A national security analyst remains skeptical that North Korea, with a history of lying going back decades, will get rid of its nuclear arsenal.
"All we have is a joint statement," Bob Maginnis, with the Family Research Council, says of the documents signed this week in Singapore by President Donald Trump and Kim Jong Un, North Korea's despot dictator.
Despite criticism that Trump left Singapore with little assurances, Secretary of State Mike Pompeo said hours before it began the intention was to create a "framework" for future negotiations over North Korea's nuclear program.
The only outcome acceptable to the U.S., Pompeo later stated, is the "complete and verifiable and irreversible denuclearization of the Korean Peninsula.”
North Korea was promised "security guarantees" by the U.S. in the signed documents while North Korea "reaffirmed" its "unwavering commitment" to completely denuclearize.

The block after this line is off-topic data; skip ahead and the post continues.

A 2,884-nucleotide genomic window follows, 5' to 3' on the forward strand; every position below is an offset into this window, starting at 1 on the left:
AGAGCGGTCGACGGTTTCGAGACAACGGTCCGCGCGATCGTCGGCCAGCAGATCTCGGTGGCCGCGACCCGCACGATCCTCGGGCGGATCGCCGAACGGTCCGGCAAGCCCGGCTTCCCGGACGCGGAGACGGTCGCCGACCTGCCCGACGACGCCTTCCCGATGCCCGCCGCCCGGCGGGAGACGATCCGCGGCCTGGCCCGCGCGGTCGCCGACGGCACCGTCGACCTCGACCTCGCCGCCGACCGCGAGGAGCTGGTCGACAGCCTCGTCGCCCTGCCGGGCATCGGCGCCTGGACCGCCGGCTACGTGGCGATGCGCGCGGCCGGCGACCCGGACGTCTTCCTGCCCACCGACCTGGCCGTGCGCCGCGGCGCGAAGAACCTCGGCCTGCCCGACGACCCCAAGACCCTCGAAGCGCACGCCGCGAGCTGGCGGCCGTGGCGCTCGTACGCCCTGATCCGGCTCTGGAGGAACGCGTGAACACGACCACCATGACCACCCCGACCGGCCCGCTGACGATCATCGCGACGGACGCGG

That same promise, however, has been made to prior administrations that included a failed Clinton administration deal to build nuclear reactors as part of an "Agreed Framework" with North Korea.
"The statement is full of aspirations. All those aspirations are great," Maginnis continues. "I want to see the proof in the pudding. I want to see some substantive change."
Maginnis, who has repeatedly praised Trump's national security efforts to OneNewsNow, says Kim Jong Un was a big winner at the summit.
"Not only does he have a nuclear arsenal," says Maginnis, "but he also has recognition as a peer to the president of the United States. That's big in Pyongyang."